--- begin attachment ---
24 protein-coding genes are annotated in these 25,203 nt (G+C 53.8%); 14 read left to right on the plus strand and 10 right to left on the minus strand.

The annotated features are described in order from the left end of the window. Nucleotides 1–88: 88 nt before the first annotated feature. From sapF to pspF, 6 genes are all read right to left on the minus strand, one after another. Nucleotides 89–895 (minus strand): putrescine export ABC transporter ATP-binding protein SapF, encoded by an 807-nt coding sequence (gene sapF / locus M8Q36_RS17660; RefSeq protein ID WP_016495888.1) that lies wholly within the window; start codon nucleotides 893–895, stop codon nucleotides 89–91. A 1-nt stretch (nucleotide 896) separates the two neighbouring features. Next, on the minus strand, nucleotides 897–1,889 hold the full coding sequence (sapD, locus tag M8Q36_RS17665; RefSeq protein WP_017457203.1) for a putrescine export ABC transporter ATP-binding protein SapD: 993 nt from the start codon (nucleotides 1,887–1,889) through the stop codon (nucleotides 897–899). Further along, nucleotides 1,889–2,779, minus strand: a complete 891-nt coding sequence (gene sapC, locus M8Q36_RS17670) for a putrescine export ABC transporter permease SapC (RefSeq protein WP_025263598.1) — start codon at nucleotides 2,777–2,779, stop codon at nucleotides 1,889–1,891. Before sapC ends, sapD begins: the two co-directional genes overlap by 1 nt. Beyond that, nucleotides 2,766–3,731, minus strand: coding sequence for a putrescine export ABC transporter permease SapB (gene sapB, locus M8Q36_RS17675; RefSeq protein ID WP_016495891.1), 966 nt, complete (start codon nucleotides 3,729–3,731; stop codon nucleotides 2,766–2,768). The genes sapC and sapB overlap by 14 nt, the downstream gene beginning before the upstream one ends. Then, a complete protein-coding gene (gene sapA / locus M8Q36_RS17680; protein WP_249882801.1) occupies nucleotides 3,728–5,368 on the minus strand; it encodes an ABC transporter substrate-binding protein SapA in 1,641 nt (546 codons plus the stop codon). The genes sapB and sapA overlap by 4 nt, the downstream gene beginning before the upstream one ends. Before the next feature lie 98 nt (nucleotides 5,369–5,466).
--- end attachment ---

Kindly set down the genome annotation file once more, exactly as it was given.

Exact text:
24 protein-coding genes are annotated in these 25,203 nt (G+C 53.8%); 14 read left to right on the plus strand and 10 right to left on the minus strand.

The annotated features are described in order from the left end of the window. Nucleotides 1–88: 88 nt before the first annotated feature. From sapF to pspF, 6 genes are all read right to left on the minus strand, one after another. Nucleotides 89–895 (minus strand): putrescine export ABC transporter ATP-binding protein SapF, encoded by an 807-nt coding sequence (gene sapF / locus M8Q36_RS17660; RefSeq protein ID WP_016495888.1) that lies wholly within the window; start codon nucleotides 893–895, stop codon nucleotides 89–91. A 1-nt stretch (nucleotide 896) separates the two neighbouring features. Next, on the minus strand, nucleotides 897–1,889 hold the full coding sequence (sapD, locus tag M8Q36_RS17665; RefSeq protein WP_017457203.1) for a putrescine export ABC transporter ATP-binding protein SapD: 993 nt from the start codon (nucleotides 1,887–1,889) through the stop codon (nucleotides 897–899). Further along, nucleotides 1,889–2,779, minus strand: a complete 891-nt coding sequence (gene sapC, locus M8Q36_RS17670) for a putrescine export ABC transporter permease SapC (RefSeq protein WP_025263598.1) — start codon at nucleotides 2,777–2,779, stop codon at nucleotides 1,889–1,891. Before sapC ends, sapD begins: the two co-directional genes overlap by 1 nt. Beyond that, nucleotides 2,766–3,731, minus strand: coding sequence for a putrescine export ABC transporter permease SapB (gene sapB, locus M8Q36_RS17675; RefSeq protein ID WP_016495891.1), 966 nt, complete (start codon nucleotides 3,729–3,731; stop codon nucleotides 2,766–2,768). The genes sapC and sapB overlap by 14 nt, the downstream gene beginning before the upstream one ends. Then, a complete protein-coding gene (gene sapA / locus M8Q36_RS17680; protein WP_249882801.1) occupies nucleotides 3,728–5,368 on the minus strand; it encodes an ABC transporter substrate-binding protein SapA in 1,641 nt (546 codons plus the stop codon). The genes sapB and sapA overlap by 4 nt, the downstream gene beginning before the upstream one ends. Before the next feature lie 98 nt (nucleotides 5,369–5,466).